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It’s Time to Remove Father Rupnik’s Art

While it is far short of the sort of justice that this case demands, we have reached beyond the point in the Father Marko Rupnik scandal when concrete steps must be taken to remove the disgraced artist’s ubiquitous mosaics from public display.

Certainly, this is easier said than done. But that is a logistical discussion, involving the mechanics of disassembling his works, replacing them with something better, and raising the funds needed to make that happen.

It might take years. It might prove costly. It will be a burden, to be sure. But the sooner the process begins, the better.

This is not an expedient surrender to iconoclasm or “cancel culture,” even though the court of public opinion already has judged him guilty of sexually, spiritually and psychologically manipulating and abusing multiple religious sisters under his authority.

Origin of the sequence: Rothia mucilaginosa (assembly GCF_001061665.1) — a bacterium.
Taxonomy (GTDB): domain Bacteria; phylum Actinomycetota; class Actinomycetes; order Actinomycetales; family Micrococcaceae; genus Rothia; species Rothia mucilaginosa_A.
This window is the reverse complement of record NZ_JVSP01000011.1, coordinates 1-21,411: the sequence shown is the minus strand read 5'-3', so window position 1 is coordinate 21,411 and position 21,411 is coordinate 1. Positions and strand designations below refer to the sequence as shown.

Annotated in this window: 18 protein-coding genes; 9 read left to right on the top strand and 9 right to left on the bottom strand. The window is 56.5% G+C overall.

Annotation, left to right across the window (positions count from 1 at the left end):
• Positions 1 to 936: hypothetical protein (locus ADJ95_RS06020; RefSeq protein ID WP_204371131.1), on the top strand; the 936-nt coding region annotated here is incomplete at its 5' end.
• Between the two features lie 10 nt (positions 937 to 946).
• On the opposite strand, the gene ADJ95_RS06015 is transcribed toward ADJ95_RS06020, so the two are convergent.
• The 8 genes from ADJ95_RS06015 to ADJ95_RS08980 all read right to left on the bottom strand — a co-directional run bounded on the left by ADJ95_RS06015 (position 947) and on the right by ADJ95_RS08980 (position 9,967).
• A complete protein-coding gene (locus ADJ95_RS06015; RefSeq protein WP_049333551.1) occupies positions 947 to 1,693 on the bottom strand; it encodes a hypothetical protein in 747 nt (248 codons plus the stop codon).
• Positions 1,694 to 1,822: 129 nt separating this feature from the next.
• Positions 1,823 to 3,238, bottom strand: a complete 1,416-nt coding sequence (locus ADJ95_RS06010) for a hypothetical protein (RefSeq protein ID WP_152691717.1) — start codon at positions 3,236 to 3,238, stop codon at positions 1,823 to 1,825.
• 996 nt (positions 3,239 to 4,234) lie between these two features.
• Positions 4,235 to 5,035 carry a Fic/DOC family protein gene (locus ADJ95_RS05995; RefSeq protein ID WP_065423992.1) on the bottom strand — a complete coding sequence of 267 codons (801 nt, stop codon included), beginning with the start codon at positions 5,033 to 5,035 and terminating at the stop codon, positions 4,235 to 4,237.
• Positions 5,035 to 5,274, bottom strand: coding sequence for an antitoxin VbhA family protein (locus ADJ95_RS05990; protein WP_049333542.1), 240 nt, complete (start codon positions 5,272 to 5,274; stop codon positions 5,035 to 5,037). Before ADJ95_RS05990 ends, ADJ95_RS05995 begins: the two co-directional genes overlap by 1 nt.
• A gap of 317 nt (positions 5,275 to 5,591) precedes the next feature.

Neither is it an anticipation of an eventual verdict in a court of law. Earlier this month there was a report that five more complaints have been forwarded to Vatican investigators. We still don’t know all the facts, and we don’t know what legal fate awaits the former Jesuit. The point is this: Father Rupnik is entitled to due process. His artwork is not.

Nowhere is it written that works of art must remain on display until a guilty verdict is rendered in a court of law. Tastes matter. Perceptions matter. That is all the justification that’s necessary right now. As an artist, Father Rupnik can certainly appreciate this. Greater artistic talents have endured far worse.

Father Rupnik’s many clients around the world, including the Lourdes shrine in France, the St. John Paul II National Shrine in Washington, D.C., and even the Vatican itself, owe his artwork nothing — not even the presumption of innocence. His distinctive mosaics were commissioned for a purpose: to lift minds and hearts toward God. They are no longer capable (if they ever were) of achieving that purpose.

Read more at National Catholic Register 

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